Royal Philips Electronics NV Chief Executive Officer Frans van Houten said he’ll embark on a 2 billion-euro ($2.8 billion) share buyback program, betting that a companywide overhaul will help the Dutch maker of light bulbs and electrical goods meet new goals for growth.
The maker of Sonicare toothbrushes plans to cut an additional 500 million euros in costs after reporting its biggest loss in almost a decade and predicting no improvement to its performance in the near term. Philips shares were little changed in Amsterdam, where the company is based.
Van Houten, who became CEO in April, said he’s reviewing management layers and staffing as he looks to reduce the complexity of Philips. The savings will help improve efficiency at a time when Philips is battling with low-cost manufacturers in Asia. Van Houten today unveiled a goal to lift margins to 10 percent to 12 percent by 2013, on sales growth of 4 percent to 6 percent.
“The share buyback is a positive surprise, especially the timing of it, and the new targets look achievable”, said Peter Olofsen, an Amsterdam-based analyst at Kepler Capital Markets.
Philips shares have declined more than 20 percent since Van Houten’s arrival, paring the company’s market value to 17.9 billion euros. Siemens AG, which competes with Philips in lighting and healthcare equipment, is little changed in Frankfurt this year.
Today’s strategic update reflects van Houten’s determination to accelerate a turnaround of the company after completing his first 100 days at the helm. Analysts had expected new targets, which replace ones set in September, to be released at the third-quarter results’ stage in the fall. The company halted buybacks in January 2009 in a bid to preserve cash.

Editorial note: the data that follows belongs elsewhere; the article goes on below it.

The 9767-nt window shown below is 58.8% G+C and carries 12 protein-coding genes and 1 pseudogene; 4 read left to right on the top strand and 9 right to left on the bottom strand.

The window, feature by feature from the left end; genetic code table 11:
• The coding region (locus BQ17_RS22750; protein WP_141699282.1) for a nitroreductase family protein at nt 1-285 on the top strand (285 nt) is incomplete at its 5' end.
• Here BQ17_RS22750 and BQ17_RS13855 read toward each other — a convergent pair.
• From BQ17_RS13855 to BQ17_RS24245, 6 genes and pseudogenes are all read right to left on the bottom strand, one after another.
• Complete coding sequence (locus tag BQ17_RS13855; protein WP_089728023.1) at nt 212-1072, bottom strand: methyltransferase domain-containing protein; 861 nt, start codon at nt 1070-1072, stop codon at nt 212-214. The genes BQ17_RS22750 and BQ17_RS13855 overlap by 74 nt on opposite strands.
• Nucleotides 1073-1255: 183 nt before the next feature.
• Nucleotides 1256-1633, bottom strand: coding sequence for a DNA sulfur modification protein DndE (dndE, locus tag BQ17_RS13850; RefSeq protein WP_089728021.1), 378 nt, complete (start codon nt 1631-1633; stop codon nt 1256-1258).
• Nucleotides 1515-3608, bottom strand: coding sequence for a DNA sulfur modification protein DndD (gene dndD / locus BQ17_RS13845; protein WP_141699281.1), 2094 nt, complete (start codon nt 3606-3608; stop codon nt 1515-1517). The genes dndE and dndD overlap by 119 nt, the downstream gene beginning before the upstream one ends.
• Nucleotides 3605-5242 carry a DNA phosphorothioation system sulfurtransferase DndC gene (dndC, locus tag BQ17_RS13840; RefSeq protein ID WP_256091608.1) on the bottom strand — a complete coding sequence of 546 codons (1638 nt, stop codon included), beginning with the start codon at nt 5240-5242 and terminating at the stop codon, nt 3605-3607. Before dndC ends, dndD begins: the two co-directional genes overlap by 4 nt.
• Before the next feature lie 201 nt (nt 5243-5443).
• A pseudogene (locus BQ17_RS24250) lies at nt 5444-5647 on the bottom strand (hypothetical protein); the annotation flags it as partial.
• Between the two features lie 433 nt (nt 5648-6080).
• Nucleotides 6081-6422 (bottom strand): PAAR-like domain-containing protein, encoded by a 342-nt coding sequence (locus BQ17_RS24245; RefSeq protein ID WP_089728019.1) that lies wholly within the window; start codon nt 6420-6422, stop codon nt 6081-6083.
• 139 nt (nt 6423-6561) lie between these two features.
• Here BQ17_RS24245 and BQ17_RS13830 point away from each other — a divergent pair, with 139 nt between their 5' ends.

“The new targets look realistic and are in line with our estimates for 2013, said Victor Bareno, an Amsterdam-based analyst at SNS Securities. He changed his recommendation to hold from reduce.
Philips, which announced 1.6 billion euros in writedowns, reported second-quarter earnings before interest, taxes and amortization of 370 million euros, a two-year low, down from 506 million euros. Analysts in a survey predicted 304 million euros.
The CEO is using cutbacks to offset an additional 200 million euros in expenses related to sales and research and development. The company predicted 30 million euros in restructuring and purchase-related costs in the third quarter.
Philips is bundling its operations making televisions, which it first produced in 1928, into a partnership that will be 70 percent owned by Hong Kong-based TPV Technology Ltd., joining European conglomerates including Siemens scaling back consumer electronics as prices decline. Rival Toshiba Corp. announced the transfer of its LCD TV production site for the North American and Mexican markets to Taiwan’s Compal Electronics last week.
Philips already cut 6,000 jobs to defend margins as the global recession lowered demand for products. The Vision 2015 targets set out last year that are currently on hold included a margin goal of 10 percent to 13 percent. The company didn’t specify in today’s release if the savings plan includes job cuts.